The Very Stuff

by Stephen Beal

The titles of these poems are numbers that identify shades of cotton embroidery floss manufactured by Dollfus, Mieg Company (DMC), Paris France.


Okay, all right, I confess:
I would dress as a woman to wear this red.
I would put it all on, wig and makeup and padding,
lingerie and nylons and three-inch heels,
just to enter a room in this red.
And knock them dead.

I tell you, this color smacks of sacrifice,
all the way back to entrails in the Roman sun,
and all the way forward to the film "Ménage"
in which Gerard Depardieu ends up in drag, for love:
for love of the color, this bright ruby red,
and for love of all the men undone when I stroll in,
a gardenia in my ash-blonde hair,
a cigarette in a holder in my gloved hand,
a smile of triumph on my glossy lips
because I have succeeded in wearing more of this red than
   any man is ever allowed to wear red, red all the way
   from my shoulders to my knees,
and because I am splendid in this splendid rig.

Oh yes, they will all cluster round me,
offering to light my cigarette, offering to smoke my cigarette,
   offering to transport the heavy holder to my lips,
offering to fetch me a daiquiri, a diamond bracelet, a fortune in
   securities, the Empire State Building in my name,
these solicitous swains played by Clark Gable and
   William Holden and Laurence Olivier,
these hesitant shyguys played by Humphrey Bogart and
   Gary Cooper and Harpo Marx (who regards me like a
   transfixed sheep),
these Roman emperors played by Claude Rains and
   Sir Cedric Hardwicke and Louis Calhern,
each one willing to go the limit to accompany me through life,
each one representing a match made in heaven which,
by the end of the evening, I am forced to decline --

having fallen in love myself with Marlene Dietrich --
whose long red nails are longer and redder than mine,
whose glossy red lips are glossier and redder than mine,
whose will to succeed will not be quenched, not for love,
not for lust, not for the gardenia from my hair,
Dietrich in her railroad flat the next evening calling in
   the 1950's cops to arrest me for a deviant,
then swinging out the door in my red dress! to cook up crimes
   with Richard Widmark in a nightclub where the ceiling is low and
   the lights are dim and Dietrich, still in my red dress!,
   gets up to sing "Smoke Gets in Your Eyes" while
   back at the precinct house I am trying to explain to
   Sergeants Murphy and O'Brien what love for a color
   can do to a guy.

WHEREUPON, it being the night of the Policeman's Ball, and
   Murphy and O'Brien being dateless,
we speed to Lowdown Lou's where the cops arrest
   Dietrich and Widmark for theft of my red dress,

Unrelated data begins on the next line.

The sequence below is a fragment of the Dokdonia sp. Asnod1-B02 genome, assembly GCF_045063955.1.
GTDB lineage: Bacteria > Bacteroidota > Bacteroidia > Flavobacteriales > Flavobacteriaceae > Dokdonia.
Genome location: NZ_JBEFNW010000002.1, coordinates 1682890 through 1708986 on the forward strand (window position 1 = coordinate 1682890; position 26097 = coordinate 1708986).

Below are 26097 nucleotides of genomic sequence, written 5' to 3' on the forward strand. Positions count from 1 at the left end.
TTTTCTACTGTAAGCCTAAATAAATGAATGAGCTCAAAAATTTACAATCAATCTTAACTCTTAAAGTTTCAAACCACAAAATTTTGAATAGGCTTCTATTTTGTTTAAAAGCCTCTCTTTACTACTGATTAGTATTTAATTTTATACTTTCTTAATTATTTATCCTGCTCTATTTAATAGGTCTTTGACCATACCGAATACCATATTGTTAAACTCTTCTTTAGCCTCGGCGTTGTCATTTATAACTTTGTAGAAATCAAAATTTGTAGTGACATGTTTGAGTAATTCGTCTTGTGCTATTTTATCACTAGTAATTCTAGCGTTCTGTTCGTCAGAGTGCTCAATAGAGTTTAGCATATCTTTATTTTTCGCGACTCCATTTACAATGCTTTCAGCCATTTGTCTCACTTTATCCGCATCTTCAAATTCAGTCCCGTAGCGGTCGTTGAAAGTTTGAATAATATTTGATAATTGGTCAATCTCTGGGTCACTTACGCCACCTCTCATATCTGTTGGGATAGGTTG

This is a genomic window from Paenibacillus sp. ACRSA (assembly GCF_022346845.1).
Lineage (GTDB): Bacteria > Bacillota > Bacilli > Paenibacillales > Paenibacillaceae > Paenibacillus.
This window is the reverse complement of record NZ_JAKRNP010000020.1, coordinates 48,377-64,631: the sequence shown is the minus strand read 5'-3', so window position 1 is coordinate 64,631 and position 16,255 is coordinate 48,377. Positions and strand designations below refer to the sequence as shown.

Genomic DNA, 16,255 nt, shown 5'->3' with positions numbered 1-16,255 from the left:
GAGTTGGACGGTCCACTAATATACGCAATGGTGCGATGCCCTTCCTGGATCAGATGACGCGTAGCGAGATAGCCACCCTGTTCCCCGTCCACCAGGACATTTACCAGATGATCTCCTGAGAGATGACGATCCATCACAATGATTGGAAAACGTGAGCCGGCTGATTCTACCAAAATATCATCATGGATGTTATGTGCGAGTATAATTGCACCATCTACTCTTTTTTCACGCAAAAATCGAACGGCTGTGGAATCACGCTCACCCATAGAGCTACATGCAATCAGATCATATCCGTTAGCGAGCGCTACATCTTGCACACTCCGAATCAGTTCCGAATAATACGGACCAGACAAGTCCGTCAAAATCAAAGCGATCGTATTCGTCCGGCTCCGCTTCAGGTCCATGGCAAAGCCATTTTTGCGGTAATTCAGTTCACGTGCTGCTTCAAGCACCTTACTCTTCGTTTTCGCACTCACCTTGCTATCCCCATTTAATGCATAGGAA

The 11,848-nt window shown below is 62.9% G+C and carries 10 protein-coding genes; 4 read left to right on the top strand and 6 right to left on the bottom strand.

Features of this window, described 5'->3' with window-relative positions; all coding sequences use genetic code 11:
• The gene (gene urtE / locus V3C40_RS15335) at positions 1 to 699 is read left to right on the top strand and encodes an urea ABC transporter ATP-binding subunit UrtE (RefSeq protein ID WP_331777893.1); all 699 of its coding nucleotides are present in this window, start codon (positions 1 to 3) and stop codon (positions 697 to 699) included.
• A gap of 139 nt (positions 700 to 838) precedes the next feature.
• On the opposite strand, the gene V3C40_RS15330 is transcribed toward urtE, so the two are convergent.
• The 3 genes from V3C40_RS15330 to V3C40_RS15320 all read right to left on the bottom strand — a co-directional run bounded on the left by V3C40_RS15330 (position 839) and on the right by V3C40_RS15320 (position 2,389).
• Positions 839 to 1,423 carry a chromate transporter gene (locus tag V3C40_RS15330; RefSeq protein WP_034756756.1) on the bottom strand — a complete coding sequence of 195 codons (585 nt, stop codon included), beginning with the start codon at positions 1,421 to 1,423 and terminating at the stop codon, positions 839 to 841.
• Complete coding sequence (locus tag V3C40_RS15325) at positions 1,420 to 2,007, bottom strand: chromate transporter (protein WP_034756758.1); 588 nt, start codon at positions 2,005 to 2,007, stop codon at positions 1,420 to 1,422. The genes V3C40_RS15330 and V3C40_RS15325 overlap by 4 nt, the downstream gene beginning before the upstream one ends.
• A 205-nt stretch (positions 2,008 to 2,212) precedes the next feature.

after which I wear it to the ball and dance all night with
   Pat and Mike, Pat's gardenia in my hair, Mike's gardenia
   on my wrist, and on my legs stockings I have stripped
   from Dietrich, black Schiaparellis with a clock on each
   calf in the shape of a dagger, and on my bosom a diamond
   Cupid's arrow that Widmark stole from Tiffany.

Oh yes, this red turns any man into a femme fatale, and any
   woman, too,
so Watch Out, World:
498 is the red that can make
an utter fool of you.


I have to admit I'm suspicious of this color.
Wary, even though I've come to use it a lot.
For one thing, if my daughter were going to the prom,
I would not select this fuchsia for her gown.
On the other hand, she might.

I mean, here we are, the kind of folks
who button up the house by ten,
having guaranteed
   that the dog has been walked
   that the cat has come in
   that the African violets have been watered
   that the basement lights are off.
And all the while we are doing our duty,
tucking in the little ones and saying our prayers,
3607 is out at the roadhouse
dancing the Monkey with a man named Earl!

What do you do with a color like this?
Lock her up?
Take away her ankle bracelet?
Make her enroll in data-entry?
No, you old stuffed shirt, just let her be,
soaring on her wings of neon
to the lipstick chorus line.

©1996 by Stephen Beal

Stephen Beal was born and for the most part raised in Evanston, Illinois. During World War II he lived with his family in Pittsburgh, a city that serves as the setting for many of his poems. A 1960 graduate of Williams College who did graduate work at Oxford, Beal is the author of five nonfiction books. His needlepoint canvases have been exhibited around the world and figure in many private collections.

"3607" and "498" are reprinted with permission from The Very Stuff: Poems on color, thread, and the habits of women, published by Interweave Press, Loveland, Colorado.

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